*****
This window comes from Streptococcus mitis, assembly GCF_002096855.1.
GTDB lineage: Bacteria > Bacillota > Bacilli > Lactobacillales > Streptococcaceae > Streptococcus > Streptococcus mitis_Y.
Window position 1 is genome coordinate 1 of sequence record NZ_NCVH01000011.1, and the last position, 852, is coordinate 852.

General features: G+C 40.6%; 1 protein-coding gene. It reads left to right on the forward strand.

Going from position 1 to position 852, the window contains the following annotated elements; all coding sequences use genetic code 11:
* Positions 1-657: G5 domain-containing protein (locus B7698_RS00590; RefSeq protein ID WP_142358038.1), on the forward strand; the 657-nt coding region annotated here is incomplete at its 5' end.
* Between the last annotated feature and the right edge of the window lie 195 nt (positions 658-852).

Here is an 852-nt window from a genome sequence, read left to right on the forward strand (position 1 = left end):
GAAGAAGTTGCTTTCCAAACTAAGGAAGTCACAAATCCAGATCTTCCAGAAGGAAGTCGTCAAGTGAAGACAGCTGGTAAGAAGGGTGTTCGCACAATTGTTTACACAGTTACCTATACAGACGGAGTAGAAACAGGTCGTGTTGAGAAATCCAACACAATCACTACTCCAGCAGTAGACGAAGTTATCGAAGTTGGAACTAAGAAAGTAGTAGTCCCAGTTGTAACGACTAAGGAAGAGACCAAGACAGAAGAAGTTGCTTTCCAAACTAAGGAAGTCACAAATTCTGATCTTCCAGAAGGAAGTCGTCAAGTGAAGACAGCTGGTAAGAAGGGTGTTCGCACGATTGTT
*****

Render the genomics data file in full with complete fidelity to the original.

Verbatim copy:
This window comes from Streptococcus mitis, assembly GCF_002096855.1.
GTDB lineage: Bacteria > Bacillota > Bacilli > Lactobacillales > Streptococcaceae > Streptococcus > Streptococcus mitis_Y.
Window position 1 is genome coordinate 1 of sequence record NZ_NCVH01000011.1, and the last position, 852, is coordinate 852.

General features: G+C 40.6%; 1 protein-coding gene. It reads left to right on the forward strand.

Going from position 1 to position 852, the window contains the following annotated elements; all coding sequences use genetic code 11:
* Positions 1-657: G5 domain-containing protein (locus B7698_RS00590; RefSeq protein ID WP_142358038.1), on the forward strand; the 657-nt coding region annotated here is incomplete at its 5' end.
* Between the last annotated feature and the right edge of the window lie 195 nt (positions 658-852).

Here is an 852-nt window from a genome sequence, read left to right on the forward strand (position 1 = left end):
GAAGAAGTTGCTTTCCAAACTAAGGAAGTCACAAATCCAGATCTTCCAGAAGGAAGTCGTCAAGTGAAGACAGCTGGTAAGAAGGGTGTTCGCACAATTGTTTACACAGTTACCTATACAGACGGAGTAGAAACAGGTCGTGTTGAGAAATCCAACACAATCACTACTCCAGCAGTAGACGAAGTTATCGAAGTTGGAACTAAGAAAGTAGTAGTCCCAGTTGTAACGACTAAGGAAGAGACCAAGACAGAAGAAGTTGCTTTCCAAACTAAGGAAGTCACAAATTCTGATCTTCCAGAAGGAAGTCGTCAAGTGAAGACAGCTGGTAAGAAGGGTGTTCGCACGATTGTT